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Using gene therapy to recover vision following a stroke

Scientists have explored the potential of gene therapy to restore vision through experiments in mice

brain
Pixabay/ Raman Oza

Researchers have conducted experiments in mice to explore the potential of gene therapy for restoring vision following a stroke.

Their findings, which are published in Frontiers in Cell and Developmental Biology, suggest that this new application of gene therapy could be a promising treatment for brain injury.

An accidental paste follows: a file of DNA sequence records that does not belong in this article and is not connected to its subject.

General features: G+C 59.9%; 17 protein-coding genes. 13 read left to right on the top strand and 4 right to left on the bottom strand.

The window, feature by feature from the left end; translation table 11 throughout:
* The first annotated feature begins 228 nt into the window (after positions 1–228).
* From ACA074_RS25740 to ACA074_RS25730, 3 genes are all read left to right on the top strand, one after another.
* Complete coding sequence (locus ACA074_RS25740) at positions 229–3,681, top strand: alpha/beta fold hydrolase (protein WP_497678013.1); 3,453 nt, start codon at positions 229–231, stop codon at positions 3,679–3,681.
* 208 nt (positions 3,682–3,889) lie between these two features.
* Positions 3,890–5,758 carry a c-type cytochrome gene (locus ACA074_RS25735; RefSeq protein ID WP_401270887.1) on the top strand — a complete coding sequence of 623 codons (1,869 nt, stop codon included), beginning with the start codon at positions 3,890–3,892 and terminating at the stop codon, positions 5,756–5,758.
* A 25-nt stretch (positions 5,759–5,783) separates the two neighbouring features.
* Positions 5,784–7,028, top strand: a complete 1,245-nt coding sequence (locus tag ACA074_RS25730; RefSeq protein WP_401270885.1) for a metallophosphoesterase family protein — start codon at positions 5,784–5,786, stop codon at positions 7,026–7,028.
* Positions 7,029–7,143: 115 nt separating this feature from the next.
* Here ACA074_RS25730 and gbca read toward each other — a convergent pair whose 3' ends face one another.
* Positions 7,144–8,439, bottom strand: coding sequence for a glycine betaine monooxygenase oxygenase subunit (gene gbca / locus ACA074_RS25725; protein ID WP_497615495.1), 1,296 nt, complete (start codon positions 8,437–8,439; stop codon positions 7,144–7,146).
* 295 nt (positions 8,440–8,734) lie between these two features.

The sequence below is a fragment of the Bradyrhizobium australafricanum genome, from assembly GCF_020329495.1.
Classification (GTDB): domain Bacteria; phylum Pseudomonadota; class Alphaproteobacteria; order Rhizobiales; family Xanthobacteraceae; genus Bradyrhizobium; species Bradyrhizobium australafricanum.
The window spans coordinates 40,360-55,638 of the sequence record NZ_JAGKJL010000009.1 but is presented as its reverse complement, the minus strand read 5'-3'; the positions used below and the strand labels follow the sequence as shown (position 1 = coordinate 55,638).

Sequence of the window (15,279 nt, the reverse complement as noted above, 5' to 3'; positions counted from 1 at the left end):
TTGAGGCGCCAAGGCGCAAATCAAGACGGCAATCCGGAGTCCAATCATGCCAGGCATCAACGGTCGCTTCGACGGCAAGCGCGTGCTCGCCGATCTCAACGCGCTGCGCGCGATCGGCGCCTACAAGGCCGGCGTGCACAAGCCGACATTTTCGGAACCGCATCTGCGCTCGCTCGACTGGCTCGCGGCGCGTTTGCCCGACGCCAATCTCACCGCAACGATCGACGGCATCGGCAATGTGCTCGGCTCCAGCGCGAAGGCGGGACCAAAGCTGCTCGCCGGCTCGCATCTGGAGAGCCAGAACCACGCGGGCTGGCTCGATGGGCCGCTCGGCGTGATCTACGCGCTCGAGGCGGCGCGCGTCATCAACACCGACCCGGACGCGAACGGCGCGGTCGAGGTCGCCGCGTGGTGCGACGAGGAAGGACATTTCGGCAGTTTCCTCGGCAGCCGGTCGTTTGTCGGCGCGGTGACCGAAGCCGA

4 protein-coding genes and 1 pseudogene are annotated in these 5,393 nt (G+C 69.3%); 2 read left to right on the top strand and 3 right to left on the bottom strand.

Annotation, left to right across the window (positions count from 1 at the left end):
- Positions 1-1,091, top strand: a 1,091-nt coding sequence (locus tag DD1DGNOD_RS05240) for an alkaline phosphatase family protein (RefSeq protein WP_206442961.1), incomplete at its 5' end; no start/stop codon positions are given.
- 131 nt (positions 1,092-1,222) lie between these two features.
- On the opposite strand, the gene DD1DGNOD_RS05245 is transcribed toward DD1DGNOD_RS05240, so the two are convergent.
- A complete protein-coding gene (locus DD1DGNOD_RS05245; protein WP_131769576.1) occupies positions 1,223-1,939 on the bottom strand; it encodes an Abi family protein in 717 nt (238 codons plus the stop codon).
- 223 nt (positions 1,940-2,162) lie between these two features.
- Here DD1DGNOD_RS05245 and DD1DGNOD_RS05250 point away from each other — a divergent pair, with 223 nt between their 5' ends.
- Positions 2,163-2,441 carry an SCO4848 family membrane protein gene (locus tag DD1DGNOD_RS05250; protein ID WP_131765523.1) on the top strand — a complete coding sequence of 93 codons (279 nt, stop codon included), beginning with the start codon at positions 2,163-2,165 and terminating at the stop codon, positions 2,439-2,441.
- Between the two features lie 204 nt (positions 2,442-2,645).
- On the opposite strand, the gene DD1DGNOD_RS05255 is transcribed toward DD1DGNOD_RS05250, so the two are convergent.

Scientists note that the technology replenishes lost neurons and successfully integrates them into the existing neural circuit.

Research lead, Alexander Chubykin, of Purdue University, highlighted that the treatment involves directly reprogramming local glial cells into neurons.

"We don't have to implant new cells, so there's no immunogenic rejection. This process is easier to do than stem cell therapy, and there's less damage to the brain. We are helping the brain heal itself,” he shared.

Chubykin added that scientists observed connections forming between the old neurons and the reprogrammed neurons.

“We can watch the mice get their vision back," he said.